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FILM REVIEW

Struggling with survivor's guilt

HANNA is a solitary young woman, and her colleagues don't like that. To make the hours at the plastics factory fly by, they chat while they work and lunch together, but Hanna keeps to herself. Perhaps it's because she's a foreigner, and hard of hearing. Or perhaps, as another character later says, it's because she just wants to be left alone.

The Secret Life of Words (Tajomstvo slov)

Starring: Sarah Polley, Tim Robbins
Directed by: Isabel Coixet
Running time: 120 minutes
Rating: 8 of 10


Hanna and Josef are bound by survivor's guilt.
photo: Continental film

HANNA is a solitary young woman, and her colleagues don't like that. To make the hours at the plastics factory fly by, they chat while they work and lunch together, but Hanna keeps to herself. Perhaps it's because she's a foreigner, and hard of hearing. Or perhaps, as another character later says, it's because she just wants to be left alone.

Hanna is the main character of The Secret Life of Words, a stirring new film by Spanish director/writer Isabel Coixet and likewise-turned-producer Pedro Almodóvar. Like Almodóvar, Coixet's films are human dramas of the spirit and the heart, with all the subtlety and intensity of real life relationships. Her carefully drawn characters attract only the finest actors, who possess a command of nuance beautifully captured by the lens of her patient, deliberate camera.

In fact, subtlety and understatement are what make this film so intriguing. Early on, we see Hanna check into a hotel after her boss orders her to take a month's vacation, but we don't know why she frantically pulls the sheets off the bed the moment she arrives. Eager to get away, she takes a job caring for an injured worker on a oil rig.

The oil rig is a confined space populated with gentle misfits like Hanna. Each has a reason for wanting to be out at sea, distant from life and other people. Simon the cook (Javier Cámara) is a caring and generous guy who hasn't yet got up the courage to open his own restaurant; Scott (Danny Cunnigham) and Liam (Dean Lennox Kelley) are married family men secretly in love with each other; and Martin (Daniel Mays), an ocenographer, cares too much about the world to live surrounded by apathy or, worse, human cruelty.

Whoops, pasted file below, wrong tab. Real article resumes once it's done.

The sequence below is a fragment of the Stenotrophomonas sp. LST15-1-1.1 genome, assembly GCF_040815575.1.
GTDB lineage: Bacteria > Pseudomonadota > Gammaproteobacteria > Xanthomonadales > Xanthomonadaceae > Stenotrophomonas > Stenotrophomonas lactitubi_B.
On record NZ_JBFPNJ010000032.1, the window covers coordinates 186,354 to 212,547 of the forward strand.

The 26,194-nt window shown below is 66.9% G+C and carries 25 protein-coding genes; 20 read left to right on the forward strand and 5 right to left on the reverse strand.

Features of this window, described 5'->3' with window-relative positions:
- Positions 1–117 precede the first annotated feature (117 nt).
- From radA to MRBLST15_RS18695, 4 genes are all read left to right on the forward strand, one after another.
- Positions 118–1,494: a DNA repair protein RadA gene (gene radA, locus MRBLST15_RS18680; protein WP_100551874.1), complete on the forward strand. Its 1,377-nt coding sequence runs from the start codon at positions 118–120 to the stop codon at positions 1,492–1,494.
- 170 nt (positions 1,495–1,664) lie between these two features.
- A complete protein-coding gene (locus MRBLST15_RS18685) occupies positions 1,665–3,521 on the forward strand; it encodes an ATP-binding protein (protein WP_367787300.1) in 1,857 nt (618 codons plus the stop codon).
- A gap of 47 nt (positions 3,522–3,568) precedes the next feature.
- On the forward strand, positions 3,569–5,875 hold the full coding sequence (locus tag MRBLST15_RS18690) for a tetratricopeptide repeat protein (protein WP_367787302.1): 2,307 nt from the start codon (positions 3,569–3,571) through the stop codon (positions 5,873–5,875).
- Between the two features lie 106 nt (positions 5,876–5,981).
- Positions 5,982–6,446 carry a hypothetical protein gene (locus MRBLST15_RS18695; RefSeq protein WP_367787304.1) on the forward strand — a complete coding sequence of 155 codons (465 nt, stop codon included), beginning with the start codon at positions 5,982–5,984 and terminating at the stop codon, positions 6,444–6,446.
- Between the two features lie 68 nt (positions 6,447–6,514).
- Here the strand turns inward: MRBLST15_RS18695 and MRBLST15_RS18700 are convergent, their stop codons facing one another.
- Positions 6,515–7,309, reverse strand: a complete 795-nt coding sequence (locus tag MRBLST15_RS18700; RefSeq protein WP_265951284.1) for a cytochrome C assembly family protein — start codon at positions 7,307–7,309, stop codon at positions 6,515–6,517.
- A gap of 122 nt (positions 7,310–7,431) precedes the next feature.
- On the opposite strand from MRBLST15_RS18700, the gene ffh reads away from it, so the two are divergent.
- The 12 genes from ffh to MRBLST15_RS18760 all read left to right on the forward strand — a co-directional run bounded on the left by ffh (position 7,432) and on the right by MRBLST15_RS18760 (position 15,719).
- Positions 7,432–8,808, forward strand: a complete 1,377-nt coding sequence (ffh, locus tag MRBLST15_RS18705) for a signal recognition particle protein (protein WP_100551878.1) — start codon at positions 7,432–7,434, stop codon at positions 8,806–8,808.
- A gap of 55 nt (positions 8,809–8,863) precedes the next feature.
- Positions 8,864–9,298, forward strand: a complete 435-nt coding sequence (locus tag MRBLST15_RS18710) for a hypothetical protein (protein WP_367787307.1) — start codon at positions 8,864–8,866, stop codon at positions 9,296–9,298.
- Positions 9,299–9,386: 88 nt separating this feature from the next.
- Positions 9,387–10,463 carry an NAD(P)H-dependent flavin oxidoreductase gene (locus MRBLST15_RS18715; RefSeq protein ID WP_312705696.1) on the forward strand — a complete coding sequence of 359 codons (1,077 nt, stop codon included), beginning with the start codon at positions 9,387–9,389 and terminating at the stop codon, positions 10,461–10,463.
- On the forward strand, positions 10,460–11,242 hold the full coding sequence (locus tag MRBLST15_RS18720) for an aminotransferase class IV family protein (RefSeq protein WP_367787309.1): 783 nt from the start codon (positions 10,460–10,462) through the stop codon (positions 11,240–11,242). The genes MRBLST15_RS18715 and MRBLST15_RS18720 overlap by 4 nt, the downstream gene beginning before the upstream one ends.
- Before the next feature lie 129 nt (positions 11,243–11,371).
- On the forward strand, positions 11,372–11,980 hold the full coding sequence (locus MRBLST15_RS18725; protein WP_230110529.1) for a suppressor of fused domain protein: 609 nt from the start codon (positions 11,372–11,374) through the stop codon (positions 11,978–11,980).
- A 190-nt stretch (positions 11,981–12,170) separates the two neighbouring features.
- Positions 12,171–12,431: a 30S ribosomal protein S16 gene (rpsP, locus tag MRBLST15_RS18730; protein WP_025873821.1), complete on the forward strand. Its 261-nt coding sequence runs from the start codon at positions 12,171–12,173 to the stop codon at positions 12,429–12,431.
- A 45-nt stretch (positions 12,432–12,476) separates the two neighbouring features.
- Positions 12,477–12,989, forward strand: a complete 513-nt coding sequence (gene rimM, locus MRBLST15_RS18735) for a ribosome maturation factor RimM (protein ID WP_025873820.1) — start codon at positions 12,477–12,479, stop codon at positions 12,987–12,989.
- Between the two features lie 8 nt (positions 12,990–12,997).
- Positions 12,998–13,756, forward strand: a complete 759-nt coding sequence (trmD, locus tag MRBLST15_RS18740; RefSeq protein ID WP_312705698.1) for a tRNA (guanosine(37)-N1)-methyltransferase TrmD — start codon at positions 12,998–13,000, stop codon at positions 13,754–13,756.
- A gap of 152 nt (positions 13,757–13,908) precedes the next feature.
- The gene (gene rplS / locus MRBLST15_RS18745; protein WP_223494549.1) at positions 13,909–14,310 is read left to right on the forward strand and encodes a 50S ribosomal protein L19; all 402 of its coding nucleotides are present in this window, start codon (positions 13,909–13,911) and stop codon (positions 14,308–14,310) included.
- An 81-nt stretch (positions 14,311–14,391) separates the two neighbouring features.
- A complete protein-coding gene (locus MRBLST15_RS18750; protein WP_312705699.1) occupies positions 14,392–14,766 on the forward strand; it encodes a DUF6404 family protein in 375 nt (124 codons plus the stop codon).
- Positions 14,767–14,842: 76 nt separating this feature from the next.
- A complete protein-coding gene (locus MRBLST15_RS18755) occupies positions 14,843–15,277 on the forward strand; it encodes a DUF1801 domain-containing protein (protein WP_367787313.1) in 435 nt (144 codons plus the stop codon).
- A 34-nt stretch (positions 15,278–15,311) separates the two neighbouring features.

Hanna is there to be a nurse to Josef (Tim Robbins), who was badly burned while trying to save a co-worker from a fire. Josef is talkative, but elusive, leading Hanna at first not to answer the personal questions he poses. But as she learns more about him, the truth about how the fire started and why Josef risked his life, she begins to respond to him. Josef is bearing an enormous burden of guilt, and he longs for a forgiveness he is afraid he doesn't deserve.

This actually pulls them together. I won't spoil the plot by revealing more, but Hanna also has a past she cannot reconcile herself to. Her deafness is actually psychologically induced, and she bears deep physical and psychic scars.

In the film's most compelling scene, she relates most of her story to Josef, although it is still so raw to her that she must tell it as though it happened to someone else. When she reveals her physical scars to him, bringing his hand to her chest to touch the wounds, he understands that what she has related was her own experience, and both break down in sobs.

Josef and Hanna become bound to each other. Both are carrying survivor's guilt - he as an offender, she as a victim - and each finds refuge in the other.

In the final moment of the film, Hanna's last, most awful secret is revealed, and the gasp from the audience was audible.

Robbins is good at playing simple men with troubled stares, as he did in his Academy Award-winning role in 2003's Mystic River. He makes Josef's compassion for Hanna sincere.

Polley gives an especially riveting performance as a woman damaged by and untrusting of a world that could be so brutal.

The film would have been slightly more believable if their relationship had taken longer to develop, and if the ending hadn't reached such an easy resolution, but the most admirable quality was that the film didn't patronise the audience. Characters were revealed through subtle dialogue and visuals, which made it many times more interesting than the usual story about two troubled people finding forgiveness through love.

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